Severa also was a moderator of Spamdot.biz (pictured in the first screenshot above), a vetted, members-only forum that at one time attracted almost daily visits from most of Russia’s top spammers. Leaked Spamdot forum posts for Severa indicate that he hails from Saint Petersburg, Russia’s second-largest city. Continue reading →


6
Jul 11

Which Banks Are Enabling Fake AV Scams?

Fake antivirus scams and rogue Internet pharmacies relentlessly seek customers who are willing to trade their credit card numbers for a remedy. Banks and financial institutions become partners in crime when they process payments to fraudsters.

Published research has shown that rogue Internet pharmacies and spam would be much less prevalent and profitable if a few top U.S. financial institutions stopped processing payments for dodgy overseas banks. This is also true for fake antivirus scams, which use misleading security alerts to frighten people into purchasing worthless security software.

Researchers from the University of California, Santa Barbara spent several months infiltrating three of the most popular fake antivirus (fake AV) “affiliate” networks, organized criminal operations that pay hackers to deploy the bunk software. The researchers uncovered a peculiar credit card processing pattern that was common to these scams; a pattern that Visa and MasterCard could use to detect and blacklist fake AV processors.

The pattern reflects each fake AV program’s desire to minimize the threat from “chargebacks,” which occur when consumers dispute a charge. The fake AV networks the UCSB team infiltrated tried to steer unhappy buyers to live customer support agents who could be reached via a toll-free number or online chat. When customers requested a refund, the fake AV firm either ignored the request or granted a refund. If the firm ignored the request, then the buyer could still contact their credit card provider to obtain satisfaction by initiating a chargeback; the credit card network grants a refund to the buyer and then forcibly collects the funds from the firm by reversing the charge.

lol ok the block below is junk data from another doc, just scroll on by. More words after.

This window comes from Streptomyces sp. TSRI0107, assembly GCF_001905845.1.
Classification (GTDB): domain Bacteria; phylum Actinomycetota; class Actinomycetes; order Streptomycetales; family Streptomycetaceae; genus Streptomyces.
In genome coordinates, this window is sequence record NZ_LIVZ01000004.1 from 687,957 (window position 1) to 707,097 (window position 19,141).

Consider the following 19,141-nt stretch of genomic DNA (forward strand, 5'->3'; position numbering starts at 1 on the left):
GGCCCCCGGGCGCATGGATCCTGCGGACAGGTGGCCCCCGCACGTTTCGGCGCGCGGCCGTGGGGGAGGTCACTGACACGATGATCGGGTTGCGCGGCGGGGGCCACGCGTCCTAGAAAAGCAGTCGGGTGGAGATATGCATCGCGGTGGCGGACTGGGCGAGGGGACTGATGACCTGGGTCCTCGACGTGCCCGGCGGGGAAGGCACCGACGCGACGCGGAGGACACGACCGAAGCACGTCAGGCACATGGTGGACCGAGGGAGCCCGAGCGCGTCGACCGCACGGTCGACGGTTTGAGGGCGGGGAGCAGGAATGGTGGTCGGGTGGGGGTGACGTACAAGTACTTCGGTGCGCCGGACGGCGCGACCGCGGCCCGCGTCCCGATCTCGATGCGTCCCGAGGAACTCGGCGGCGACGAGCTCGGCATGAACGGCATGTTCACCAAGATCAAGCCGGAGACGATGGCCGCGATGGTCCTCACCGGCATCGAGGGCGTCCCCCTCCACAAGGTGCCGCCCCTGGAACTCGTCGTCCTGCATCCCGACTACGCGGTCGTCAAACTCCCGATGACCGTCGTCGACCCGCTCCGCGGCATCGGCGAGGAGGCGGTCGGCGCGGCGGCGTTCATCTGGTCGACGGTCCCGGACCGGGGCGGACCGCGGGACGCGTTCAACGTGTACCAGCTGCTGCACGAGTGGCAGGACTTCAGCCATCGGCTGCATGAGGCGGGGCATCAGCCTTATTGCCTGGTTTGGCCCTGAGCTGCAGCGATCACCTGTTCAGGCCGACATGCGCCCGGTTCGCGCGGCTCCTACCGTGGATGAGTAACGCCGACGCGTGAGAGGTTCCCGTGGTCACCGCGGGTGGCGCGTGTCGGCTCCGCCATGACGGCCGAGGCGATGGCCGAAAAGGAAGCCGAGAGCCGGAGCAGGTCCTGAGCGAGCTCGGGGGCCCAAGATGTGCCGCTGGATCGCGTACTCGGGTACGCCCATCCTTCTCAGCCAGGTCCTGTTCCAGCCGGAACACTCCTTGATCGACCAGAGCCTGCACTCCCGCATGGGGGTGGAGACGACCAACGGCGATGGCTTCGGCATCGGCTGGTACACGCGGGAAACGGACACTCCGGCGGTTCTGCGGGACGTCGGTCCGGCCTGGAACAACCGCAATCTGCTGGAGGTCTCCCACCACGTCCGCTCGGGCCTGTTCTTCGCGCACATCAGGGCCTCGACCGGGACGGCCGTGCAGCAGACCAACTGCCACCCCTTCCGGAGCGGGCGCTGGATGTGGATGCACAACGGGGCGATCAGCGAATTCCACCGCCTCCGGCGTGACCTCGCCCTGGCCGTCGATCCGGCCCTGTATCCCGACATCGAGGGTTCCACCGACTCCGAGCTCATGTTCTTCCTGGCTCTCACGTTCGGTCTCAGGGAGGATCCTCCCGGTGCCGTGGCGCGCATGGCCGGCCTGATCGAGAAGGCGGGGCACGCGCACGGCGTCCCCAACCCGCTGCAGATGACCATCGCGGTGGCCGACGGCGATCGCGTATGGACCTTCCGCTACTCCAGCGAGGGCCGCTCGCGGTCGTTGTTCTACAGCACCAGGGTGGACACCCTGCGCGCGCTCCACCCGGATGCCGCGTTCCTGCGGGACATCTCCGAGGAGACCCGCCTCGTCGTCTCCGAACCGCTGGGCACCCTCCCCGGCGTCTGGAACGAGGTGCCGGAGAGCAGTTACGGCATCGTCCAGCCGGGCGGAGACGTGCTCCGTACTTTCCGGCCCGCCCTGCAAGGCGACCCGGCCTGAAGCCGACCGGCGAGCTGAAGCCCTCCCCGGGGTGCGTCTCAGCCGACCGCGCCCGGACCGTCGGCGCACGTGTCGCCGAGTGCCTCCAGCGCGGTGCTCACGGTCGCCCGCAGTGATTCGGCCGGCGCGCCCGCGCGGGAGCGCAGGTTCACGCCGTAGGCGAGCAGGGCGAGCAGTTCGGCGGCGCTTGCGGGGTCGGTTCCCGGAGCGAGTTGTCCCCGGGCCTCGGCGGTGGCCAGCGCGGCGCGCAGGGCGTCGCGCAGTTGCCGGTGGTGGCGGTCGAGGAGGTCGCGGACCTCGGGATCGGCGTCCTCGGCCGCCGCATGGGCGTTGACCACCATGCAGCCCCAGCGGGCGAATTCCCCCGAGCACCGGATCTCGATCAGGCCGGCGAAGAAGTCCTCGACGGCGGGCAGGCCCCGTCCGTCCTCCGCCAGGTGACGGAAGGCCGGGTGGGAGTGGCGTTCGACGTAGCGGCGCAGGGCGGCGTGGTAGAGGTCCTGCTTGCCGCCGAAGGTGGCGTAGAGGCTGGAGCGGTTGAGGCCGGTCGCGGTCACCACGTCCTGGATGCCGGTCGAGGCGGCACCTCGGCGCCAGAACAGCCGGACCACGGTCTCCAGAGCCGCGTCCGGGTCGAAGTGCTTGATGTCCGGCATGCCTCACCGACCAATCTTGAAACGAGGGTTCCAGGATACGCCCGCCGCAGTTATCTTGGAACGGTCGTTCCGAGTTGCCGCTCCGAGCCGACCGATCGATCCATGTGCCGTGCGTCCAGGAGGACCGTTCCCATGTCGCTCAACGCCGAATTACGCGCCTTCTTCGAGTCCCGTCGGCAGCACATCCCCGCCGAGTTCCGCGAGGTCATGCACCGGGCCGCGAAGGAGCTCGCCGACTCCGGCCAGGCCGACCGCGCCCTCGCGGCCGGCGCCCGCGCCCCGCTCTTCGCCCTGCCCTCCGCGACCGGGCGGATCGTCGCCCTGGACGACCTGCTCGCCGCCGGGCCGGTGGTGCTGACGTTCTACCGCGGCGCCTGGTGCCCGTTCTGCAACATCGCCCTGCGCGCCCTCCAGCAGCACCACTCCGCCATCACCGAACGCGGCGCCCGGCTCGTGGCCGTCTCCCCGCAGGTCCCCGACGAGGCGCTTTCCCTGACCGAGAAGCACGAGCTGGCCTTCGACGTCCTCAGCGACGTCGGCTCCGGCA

Excessive chargebacks (more than 2-3 percent of sales) generally raise red flags at Visa and MasterCard, which employ a sliding scale of financial penalties for firms that generate too many chargebacks. But the fake AV companies also don’t want to issue refunds voluntarily if they think a customer won’t take the next step of requesting a chargeback.

The UCSB team found that the fake AV operations sought to maximize profits by altering their refunds according to the chargebacks reported against them, and by refunding just enough to remain below a payment processor’s chargeback limits. Whenever the rate of chargebacks increased, the miscreants would begin issuing more refunds. When the rate of chargebacks subsided, the miscreants would again withhold refunds. Consider the following diagram, from the researchers’ report, which shows a direct and very close correlation between increased chargebacks and heightened refund rates.

The researchers found that fraudsters offered more refunds (dotted line) as chargebacks (red) spiked.

Continue reading →